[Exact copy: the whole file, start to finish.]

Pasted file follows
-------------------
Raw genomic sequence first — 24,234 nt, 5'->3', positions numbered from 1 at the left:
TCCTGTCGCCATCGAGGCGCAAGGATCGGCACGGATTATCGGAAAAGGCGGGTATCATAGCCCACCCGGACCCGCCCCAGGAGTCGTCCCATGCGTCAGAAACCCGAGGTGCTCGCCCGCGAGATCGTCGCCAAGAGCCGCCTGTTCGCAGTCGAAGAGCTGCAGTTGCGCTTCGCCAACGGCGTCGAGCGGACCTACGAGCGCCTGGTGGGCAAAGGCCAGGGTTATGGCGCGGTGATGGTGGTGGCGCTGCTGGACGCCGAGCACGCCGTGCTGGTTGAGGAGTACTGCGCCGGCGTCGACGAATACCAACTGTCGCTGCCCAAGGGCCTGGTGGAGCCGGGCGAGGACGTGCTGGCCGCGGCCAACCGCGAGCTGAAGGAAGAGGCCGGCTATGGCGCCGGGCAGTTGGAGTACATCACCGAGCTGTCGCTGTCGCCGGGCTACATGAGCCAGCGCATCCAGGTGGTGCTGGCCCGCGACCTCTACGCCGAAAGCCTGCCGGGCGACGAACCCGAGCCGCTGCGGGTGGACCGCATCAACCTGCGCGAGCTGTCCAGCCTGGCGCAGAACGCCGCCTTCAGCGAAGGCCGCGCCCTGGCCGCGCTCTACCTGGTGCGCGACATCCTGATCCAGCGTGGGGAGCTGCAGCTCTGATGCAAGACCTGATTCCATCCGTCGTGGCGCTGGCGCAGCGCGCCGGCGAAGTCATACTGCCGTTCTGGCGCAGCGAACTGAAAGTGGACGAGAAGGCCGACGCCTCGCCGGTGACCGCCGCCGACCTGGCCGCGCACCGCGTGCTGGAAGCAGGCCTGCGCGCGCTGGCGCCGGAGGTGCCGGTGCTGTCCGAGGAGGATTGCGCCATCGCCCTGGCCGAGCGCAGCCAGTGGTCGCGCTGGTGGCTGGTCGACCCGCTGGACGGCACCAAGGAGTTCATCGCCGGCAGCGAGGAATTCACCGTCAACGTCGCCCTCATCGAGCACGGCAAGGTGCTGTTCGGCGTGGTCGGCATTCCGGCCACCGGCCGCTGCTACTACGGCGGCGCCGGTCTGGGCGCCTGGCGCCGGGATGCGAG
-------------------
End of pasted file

Raw genomic sequence first — 24,234 nt, 5'->3', positions numbered from 1 at the left:
TCCTGTCGCCATCGAGGCGCAAGGATCGGCACGGATTATCGGAAAAGGCGGGTATCATAGCCCACCCGGACCCGCCCCAGGAGTCGTCCCATGCGTCAGAAACCCGAGGTGCTCGCCCGCGAGATCGTCGCCAAGAGCCGCCTGTTCGCAGTCGAAGAGCTGCAGTTGCGCTTCGCCAACGGCGTCGAGCGGACCTACGAGCGCCTGGTGGGCAAAGGCCAGGGTTATGGCGCGGTGATGGTGGTGGCGCTGCTGGACGCCGAGCACGCCGTGCTGGTTGAGGAGTACTGCGCCGGCGTCGACGAATACCAACTGTCGCTGCCCAAGGGCCTGGTGGAGCCGGGCGAGGACGTGCTGGCCGCGGCCAACCGCGAGCTGAAGGAAGAGGCCGGCTATGGCGCCGGGCAGTTGGAGTACATCACCGAGCTGTCGCTGTCGCCGGGCTACATGAGCCAGCGCATCCAGGTGGTGCTGGCCCGCGACCTCTACGCCGAAAGCCTGCCGGGCGACGAACCCGAGCCGCTGCGGGTGGACCGCATCAACCTGCGCGAGCTGTCCAGCCTGGCGCAGAACGCCGCCTTCAGCGAAGGCCGCGCCCTGGCCGCGCTCTACCTGGTGCGCGACATCCTGATCCAGCGTGGGGAGCTGCAGCTCTGATGCAAGACCTGATTCCATCCGTCGTGGCGCTGGCGCAGCGCGCCGGCGAAGTCATACTGCCGTTCTGGCGCAGCGAACTGAAAGTGGACGAGAAGGCCGACGCCTCGCCGGTGACCGCCGCCGACCTGGCCGCGCACCGCGTGCTGGAAGCAGGCCTGCGCGCGCTGGCGCCGGAGGTGCCGGTGCTGTCCGAGGAGGATTGCGCCATCGCCCTGGCCGAGCGCAGCCAGTGGTCGCGCTGGTGGCTGGTCGACCCGCTGGACGGCACCAAGGAGTTCATCGCCGGCAGCGAGGAATTCACCGTCAACGTCGCCCTCATCGAGCACGGCAAGGTGCTGTTCGGCGTGGTCGGCATTCCGGCCACCGGCCGCTGCTACTACGGCGGCGCCGGTCTGGGCGCCTGGCGCCGGGATGCGAG